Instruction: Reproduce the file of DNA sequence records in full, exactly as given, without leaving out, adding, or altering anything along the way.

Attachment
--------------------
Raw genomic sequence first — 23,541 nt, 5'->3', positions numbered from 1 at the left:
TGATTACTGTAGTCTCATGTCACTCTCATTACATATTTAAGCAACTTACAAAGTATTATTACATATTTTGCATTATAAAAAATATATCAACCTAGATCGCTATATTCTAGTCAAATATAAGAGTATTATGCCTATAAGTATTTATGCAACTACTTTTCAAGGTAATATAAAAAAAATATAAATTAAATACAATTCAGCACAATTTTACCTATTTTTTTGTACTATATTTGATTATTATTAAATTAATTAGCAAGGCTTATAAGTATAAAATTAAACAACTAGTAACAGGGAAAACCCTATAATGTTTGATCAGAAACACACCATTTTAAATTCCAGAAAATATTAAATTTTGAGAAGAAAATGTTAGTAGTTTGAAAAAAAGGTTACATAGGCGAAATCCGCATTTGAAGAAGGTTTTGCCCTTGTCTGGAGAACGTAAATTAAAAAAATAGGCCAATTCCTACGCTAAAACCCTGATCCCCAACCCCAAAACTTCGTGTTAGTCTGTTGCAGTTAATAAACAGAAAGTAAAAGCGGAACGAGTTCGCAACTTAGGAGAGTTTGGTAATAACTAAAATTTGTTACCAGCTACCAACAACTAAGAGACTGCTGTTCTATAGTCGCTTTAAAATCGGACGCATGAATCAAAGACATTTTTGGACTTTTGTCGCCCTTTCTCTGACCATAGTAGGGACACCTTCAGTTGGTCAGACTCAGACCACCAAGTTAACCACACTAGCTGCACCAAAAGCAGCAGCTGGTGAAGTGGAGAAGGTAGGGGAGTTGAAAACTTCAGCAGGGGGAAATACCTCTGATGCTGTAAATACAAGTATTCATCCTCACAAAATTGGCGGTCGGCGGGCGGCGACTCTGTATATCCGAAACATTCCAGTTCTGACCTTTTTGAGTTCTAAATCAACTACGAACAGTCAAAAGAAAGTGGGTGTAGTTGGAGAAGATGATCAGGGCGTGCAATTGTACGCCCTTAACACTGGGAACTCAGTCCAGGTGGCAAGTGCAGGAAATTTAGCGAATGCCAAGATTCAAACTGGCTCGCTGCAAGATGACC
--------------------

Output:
Raw genomic sequence first — 23,541 nt, 5'->3', positions numbered from 1 at the left:
TGATTACTGTAGTCTCATGTCACTCTCATTACATATTTAAGCAACTTACAAAGTATTATTACATATTTTGCATTATAAAAAATATATCAACCTAGATCGCTATATTCTAGTCAAATATAAGAGTATTATGCCTATAAGTATTTATGCAACTACTTTTCAAGGTAATATAAAAAAAATATAAATTAAATACAATTCAGCACAATTTTACCTATTTTTTTGTACTATATTTGATTATTATTAAATTAATTAGCAAGGCTTATAAGTATAAAATTAAACAACTAGTAACAGGGAAAACCCTATAATGTTTGATCAGAAACACACCATTTTAAATTCCAGAAAATATTAAATTTTGAGAAGAAAATGTTAGTAGTTTGAAAAAAAGGTTACATAGGCGAAATCCGCATTTGAAGAAGGTTTTGCCCTTGTCTGGAGAACGTAAATTAAAAAAATAGGCCAATTCCTACGCTAAAACCCTGATCCCCAACCCCAAAACTTCGTGTTAGTCTGTTGCAGTTAATAAACAGAAAGTAAAAGCGGAACGAGTTCGCAACTTAGGAGAGTTTGGTAATAACTAAAATTTGTTACCAGCTACCAACAACTAAGAGACTGCTGTTCTATAGTCGCTTTAAAATCGGACGCATGAATCAAAGACATTTTTGGACTTTTGTCGCCCTTTCTCTGACCATAGTAGGGACACCTTCAGTTGGTCAGACTCAGACCACCAAGTTAACCACACTAGCTGCACCAAAAGCAGCAGCTGGTGAAGTGGAGAAGGTAGGGGAGTTGAAAACTTCAGCAGGGGGAAATACCTCTGATGCTGTAAATACAAGTATTCATCCTCACAAAATTGGCGGTCGGCGGGCGGCGACTCTGTATATCCGAAACATTCCAGTTCTGACCTTTTTGAGTTCTAAATCAACTACGAACAGTCAAAAGAAAGTGGGTGTAGTTGGAGAAGATGATCAGGGCGTGCAATTGTACGCCCTTAACACTGGGAACTCAGTCCAGGTGGCAAGTGCAGGAAATTTAGCGAATGCCAAGATTCAAACTGGCTCGCTGCAAGATGACC